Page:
History of Music: The Classical Period: The Middle Ages
History of Music: The Classical Period: The Middle Ages http://www.zaneeducation.com - This K12 online History of Music video will assist classical music students to study the introduction of secular music during the Middle Ages and the Renaissance and identify the instruments used by the medieval musicians. Discover the cultural impact of plainchant and the music of the troubadours, Renaissance choral works and madrigals. Trace the development of music from plainchant through to complex polyphony. From the Zane Education K12 curriculum online video eLearning library for teachers, parents, students, tutors and homeschool.
Gabrieli: Canzon Primi Toni à 10 for 10 recorders
Gabrieli: Canzon Primi Toni à 10 for 10 recorders Catalogue title: Canzon Primi Toni à 10, Ch.176. This work doesn't include the normal polychoral texture of many of Giovanni Gabrieli's other instrumental Canzoni from his Sacrae symphoniae of 1597. It has 6 equal solo parts and a small ripieno group of 4 that are juxtaposed throughout the work. Instrumentation is as follows: Solo 1 - 4: tenor recorder Solo 5 - 6: bass recorder Ripieno 1: bass recorder Ripieno 2: C-bass recorder Ripieno 3,4: subbass recorder in F The video shows Solo parts 1 through 5 and Ripieno parts 1 through 4. Higher quality mp3: jnote.org More classical multitracks: www.youtube.com
Andor Földes plays Brahms Intermezzo op.117 no.1
Andor Földes plays Brahms Intermezzo op.117 no.1 Intermezzo no.1 in E-flat major is among "Three Intermezzi, op.117" composed in 1892. Recorded in 1950. ~ Biography / Obituary from NY Times on February 19, 1992: Andor Foldes, a Hungarian-born American pianist who was closely associated with the music of Bela Bartok and who was also a respected interpreter of the Viennese Classical composers, died at his home in Herrliberg, Switzerland, on Feb. 9. He was 78 years old. He died after falling down a flight of stairs, said his wife, Lili Rendy Foldes. Mrs. Foldes said her husband had been preparing for a performance and an eight-day master class at the Beethoven house in Bonn. Mr. Foldes was born in Budapest on Dec. 21, 1913, and began his studies privately with his mother, Valerie Ipolye, and with Tibor Szatmari. He made his public debut performing a Mozart concerto with the Budapest Philharmonic when he was 8 years old. The next year he entered the Budapest Academy of Music to study the piano, composition and conducting, but he continued to perform publicly. During his student years, Mr. Foldes worked with several important Hungarian composers, among them Ernst von Dohnanyi, with whom he studied until 1932, and Bartok, whom he met in 1929. Bartok's music became a central part of his repertory. He gave the New York premiere of Bartok's Second Piano Concerto at Carnegie Hall in 1947. His 1948 recording of the work, prized by collectors, was recently reissued on compact disk, as was a set of Bartok works he recorded for ...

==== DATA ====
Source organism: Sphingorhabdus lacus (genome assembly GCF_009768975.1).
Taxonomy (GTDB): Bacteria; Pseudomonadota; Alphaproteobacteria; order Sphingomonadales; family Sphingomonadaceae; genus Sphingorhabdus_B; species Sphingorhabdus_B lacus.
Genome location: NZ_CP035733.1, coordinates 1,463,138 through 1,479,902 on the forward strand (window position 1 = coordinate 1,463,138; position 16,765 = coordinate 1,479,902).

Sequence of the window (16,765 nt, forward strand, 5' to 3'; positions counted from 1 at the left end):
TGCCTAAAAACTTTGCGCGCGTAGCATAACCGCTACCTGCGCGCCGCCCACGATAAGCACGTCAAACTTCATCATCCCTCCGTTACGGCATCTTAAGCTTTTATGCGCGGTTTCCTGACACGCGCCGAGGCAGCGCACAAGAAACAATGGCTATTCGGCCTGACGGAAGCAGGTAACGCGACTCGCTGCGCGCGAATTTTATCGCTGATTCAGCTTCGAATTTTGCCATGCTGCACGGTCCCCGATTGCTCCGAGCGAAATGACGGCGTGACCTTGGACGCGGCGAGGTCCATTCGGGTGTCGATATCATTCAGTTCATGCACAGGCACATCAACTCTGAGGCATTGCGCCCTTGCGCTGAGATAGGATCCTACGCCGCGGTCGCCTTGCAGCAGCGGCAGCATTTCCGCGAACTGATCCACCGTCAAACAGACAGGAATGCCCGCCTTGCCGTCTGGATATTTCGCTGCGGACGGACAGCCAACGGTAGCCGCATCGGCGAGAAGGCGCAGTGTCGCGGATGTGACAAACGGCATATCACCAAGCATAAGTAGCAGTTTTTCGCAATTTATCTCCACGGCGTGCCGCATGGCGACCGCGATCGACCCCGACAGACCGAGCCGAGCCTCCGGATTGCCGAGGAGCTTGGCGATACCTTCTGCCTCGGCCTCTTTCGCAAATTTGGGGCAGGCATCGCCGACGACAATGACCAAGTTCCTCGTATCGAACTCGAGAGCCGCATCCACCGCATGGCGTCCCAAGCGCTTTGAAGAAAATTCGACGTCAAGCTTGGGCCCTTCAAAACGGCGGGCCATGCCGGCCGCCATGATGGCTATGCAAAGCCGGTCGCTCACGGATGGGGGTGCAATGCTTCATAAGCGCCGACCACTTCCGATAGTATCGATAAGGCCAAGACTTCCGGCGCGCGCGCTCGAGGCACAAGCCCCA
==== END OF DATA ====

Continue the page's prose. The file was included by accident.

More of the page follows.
Stravinsky - The Rite of Spring - Sacrificial Dance